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Smart meters. Should you or shouldn’t you?

by Steve Lee / November 21st, 2017

 

Smart meters are branded as gas and electricity meters that make your life easier by simplifying the billing process and providing automatic, up to date readings. The Government originally pledged that all households would have a smart meter by 2020 but this has been downgraded following several issues. Now every home will be offered a smart meter by 2020 but there is no obligation to take one.

So the question is should you have a smart meter?

 

We’ve looked at the advantages and disadvantages to help you make a decision:

 

Advantages:

  • Smart meters give people greater control over their energy usage by providing near real time information on how much energy you have used and what is has cost you. You can see how much your activity is costing you in pounds and pence.
  • You will no longer need to submit manual readings.
  • There will be no need for someone to come and read your meter.
  • Smart meters are purported to bring an end to estimated billing because you should only be billed for the energy you actually use.
  • Smart meters will allow you to budget better because you will have a better idea of how much your next bill will be.
  • The cost and maintenance of your smart meter and in-home display would be made through your energy bills rather than an upfront or separate cost.
  • Smart meters can work in prepayment or credit mode. In the case of prepayment your energy supplier may be able to offer you new and more flexible ways of topping up your meter that could remove your need to visit a shop. You can also set your smart meter to top up automatically so you don’t run out of credit and power in the middle of the night.
  • Smart meters could reduce the number of blackouts and system-wide electricity failures.

 

Disadvantages:

  • Smart meters could make it harder to switch your gas or electricity provider and thereby benefit from the best deals. Some of the ‘first generation’ smart meters are incompatible with the new national communications network so they ‘go dumb’ when you switch provider. You can still switch providers but you would have to provide manual meter readings and getting manual readings from a ‘smart meter turned dumb’ can be difficult.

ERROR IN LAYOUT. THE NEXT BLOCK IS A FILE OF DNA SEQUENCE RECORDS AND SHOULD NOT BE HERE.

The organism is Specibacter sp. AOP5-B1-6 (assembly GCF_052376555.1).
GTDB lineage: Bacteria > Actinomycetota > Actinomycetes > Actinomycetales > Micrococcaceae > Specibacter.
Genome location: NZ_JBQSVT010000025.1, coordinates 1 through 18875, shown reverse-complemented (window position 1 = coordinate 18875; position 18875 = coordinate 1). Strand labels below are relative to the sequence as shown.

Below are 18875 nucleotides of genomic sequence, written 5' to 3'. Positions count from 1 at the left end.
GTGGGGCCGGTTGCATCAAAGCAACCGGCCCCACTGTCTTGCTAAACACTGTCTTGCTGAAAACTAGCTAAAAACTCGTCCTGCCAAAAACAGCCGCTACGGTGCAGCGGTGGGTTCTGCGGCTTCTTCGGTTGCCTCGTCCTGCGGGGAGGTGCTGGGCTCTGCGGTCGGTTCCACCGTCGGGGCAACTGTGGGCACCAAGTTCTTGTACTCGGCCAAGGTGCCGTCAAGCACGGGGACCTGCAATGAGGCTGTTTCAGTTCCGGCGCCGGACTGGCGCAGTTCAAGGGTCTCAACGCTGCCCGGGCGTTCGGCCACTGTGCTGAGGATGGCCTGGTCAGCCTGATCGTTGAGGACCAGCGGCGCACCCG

• Smart meters aren’t always accurate and have been known to provide some pretty odd readings which can cause problems with your bills. Social media is flooded with stories of customers receiving bills for thousands of pounds because their smart meters have incorrectly reported their usage.
  • Smart meters don’t necessarily lead to more accurate bills because most energy providers encourage customers to pay via annual payment plans where their yearly usage is estimated in advance and the cost then split into 12 payments. So customers could still end up with hundreds of pounds of credit on their account.
  • Smart meters rely on a mobile signal so if you live in an area with a poor mobile signal, chances are your smart meter won’t work. Smart Energy GB believes the rollout of the national network to make the meters independent of mobile coverage should fix this issue.
  • Smart meter installers are under obligation to offer you an in-home display (IHD) and to set this up to meet your needs. However users have reported they can be difficult to read and understand. Eventually mobile apps should be developed which are more customer friendly.
  • There is very little evidence to date that smart meters save energy or money. The initial reason for smart meters was to bring down Britain’s energy use but there isn’t much evidence that this has or will happen. British Gas has said that its customers using smart meters save on average £30 a year, but there is very little data available.
  • As with other forms of technology smart meters are susceptible to hacking. An investigation by BBC Watchdog in July 2017 raised questions about the links between smart meters and fires. It wasn’t clear whether the meters themselves or their installation was at fault.
  • Smart meters don’t necessarily suit all property types so make sure you contact your gas and electricity supplier to ask.

 

If you rent your property and your gas and electricity bills are addressed to you rather than your landlord, you don’t need your landlord’s permission to get a smart meter, but you should inform them. If your landlord pays the bills, you should check with them first before arranging your smart meter installation.

If you decide you would like a smart meter, contact your energy supplier. There should be no sales during the installation visit (unless they have prior agreement with you to discuss other products) and installers must provide energy efficiency advice as part of the visit. You can report any breaches to your energy supplier. You have a choice about how your energy consumption data is used, apart from where it is required for billing and other regulated purposes. You can decide whether your supplier can use your meter reads for sales and marketing. You will be able to share data with switching websites and other third parties if you want to get advice on the best tariff for you.

 

 

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